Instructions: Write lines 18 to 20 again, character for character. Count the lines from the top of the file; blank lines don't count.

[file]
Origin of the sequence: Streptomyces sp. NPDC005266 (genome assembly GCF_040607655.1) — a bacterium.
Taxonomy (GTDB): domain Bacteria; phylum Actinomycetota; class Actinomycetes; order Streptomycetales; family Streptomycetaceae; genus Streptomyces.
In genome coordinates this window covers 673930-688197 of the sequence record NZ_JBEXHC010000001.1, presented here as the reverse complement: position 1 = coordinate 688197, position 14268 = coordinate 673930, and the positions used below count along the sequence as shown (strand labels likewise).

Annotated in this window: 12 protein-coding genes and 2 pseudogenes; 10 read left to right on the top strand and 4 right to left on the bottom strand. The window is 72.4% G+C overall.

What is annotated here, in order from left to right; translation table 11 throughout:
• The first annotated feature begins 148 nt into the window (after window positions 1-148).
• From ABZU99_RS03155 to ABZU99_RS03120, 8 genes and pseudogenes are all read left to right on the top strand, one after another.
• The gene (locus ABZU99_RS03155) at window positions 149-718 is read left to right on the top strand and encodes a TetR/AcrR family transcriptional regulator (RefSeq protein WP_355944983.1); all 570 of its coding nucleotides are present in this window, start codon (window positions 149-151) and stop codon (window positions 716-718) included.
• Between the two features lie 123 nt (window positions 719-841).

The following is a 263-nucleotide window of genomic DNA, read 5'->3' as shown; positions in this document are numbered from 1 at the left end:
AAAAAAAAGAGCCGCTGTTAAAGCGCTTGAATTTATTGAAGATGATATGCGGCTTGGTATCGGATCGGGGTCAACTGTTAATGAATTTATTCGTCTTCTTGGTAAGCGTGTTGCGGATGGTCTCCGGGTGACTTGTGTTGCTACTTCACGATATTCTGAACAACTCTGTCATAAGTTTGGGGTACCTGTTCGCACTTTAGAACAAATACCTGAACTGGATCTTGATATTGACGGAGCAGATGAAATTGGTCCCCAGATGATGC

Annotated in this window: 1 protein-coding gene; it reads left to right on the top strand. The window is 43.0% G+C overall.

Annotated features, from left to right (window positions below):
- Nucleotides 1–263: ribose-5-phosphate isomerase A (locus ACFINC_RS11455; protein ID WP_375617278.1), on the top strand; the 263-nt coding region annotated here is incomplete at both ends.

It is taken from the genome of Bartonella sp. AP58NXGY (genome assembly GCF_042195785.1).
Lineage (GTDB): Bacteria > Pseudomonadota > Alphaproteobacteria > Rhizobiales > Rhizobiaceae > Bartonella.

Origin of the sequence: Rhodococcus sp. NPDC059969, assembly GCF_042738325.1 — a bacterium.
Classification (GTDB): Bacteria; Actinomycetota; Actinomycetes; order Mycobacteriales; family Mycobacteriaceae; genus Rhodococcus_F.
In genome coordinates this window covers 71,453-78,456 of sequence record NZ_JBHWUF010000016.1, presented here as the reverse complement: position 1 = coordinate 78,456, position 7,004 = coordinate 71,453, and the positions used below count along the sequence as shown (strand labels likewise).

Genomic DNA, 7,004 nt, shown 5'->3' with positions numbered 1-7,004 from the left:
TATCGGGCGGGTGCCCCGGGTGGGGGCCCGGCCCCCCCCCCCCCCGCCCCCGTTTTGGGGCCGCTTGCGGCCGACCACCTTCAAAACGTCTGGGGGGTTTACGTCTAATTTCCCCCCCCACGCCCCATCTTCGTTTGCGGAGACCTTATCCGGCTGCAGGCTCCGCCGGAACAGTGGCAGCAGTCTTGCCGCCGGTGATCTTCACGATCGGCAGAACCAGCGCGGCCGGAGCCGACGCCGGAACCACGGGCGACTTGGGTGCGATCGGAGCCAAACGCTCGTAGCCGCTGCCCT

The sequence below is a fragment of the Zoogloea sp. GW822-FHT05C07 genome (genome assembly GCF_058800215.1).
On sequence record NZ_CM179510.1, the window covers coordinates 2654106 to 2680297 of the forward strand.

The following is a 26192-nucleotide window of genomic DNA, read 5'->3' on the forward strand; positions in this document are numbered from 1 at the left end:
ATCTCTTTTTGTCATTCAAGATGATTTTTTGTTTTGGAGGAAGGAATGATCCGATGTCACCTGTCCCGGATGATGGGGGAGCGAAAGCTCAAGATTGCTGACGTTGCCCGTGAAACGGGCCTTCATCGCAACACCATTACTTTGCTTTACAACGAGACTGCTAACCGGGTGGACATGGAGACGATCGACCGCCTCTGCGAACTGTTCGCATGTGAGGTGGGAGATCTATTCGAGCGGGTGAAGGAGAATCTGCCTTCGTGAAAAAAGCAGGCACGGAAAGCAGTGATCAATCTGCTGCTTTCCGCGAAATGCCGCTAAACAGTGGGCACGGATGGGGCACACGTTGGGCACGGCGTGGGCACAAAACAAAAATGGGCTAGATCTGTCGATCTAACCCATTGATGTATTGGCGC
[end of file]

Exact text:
Classification (GTDB): Bacteria; Actinomycetota; Actinomycetes; order Mycobacteriales; family Mycobacteriaceae; genus Rhodococcus_F.
In genome coordinates this window covers 71,453-78,456 of sequence record NZ_JBHWUF010000016.1, presented here as the reverse complement: position 1 = coordinate 78,456, position 7,004 = coordinate 71,453, and the positions used below count along the sequence as shown (strand labels likewise).

Genomic DNA, 7,004 nt, shown 5'->3' with positions numbered 1-7,004 from the left: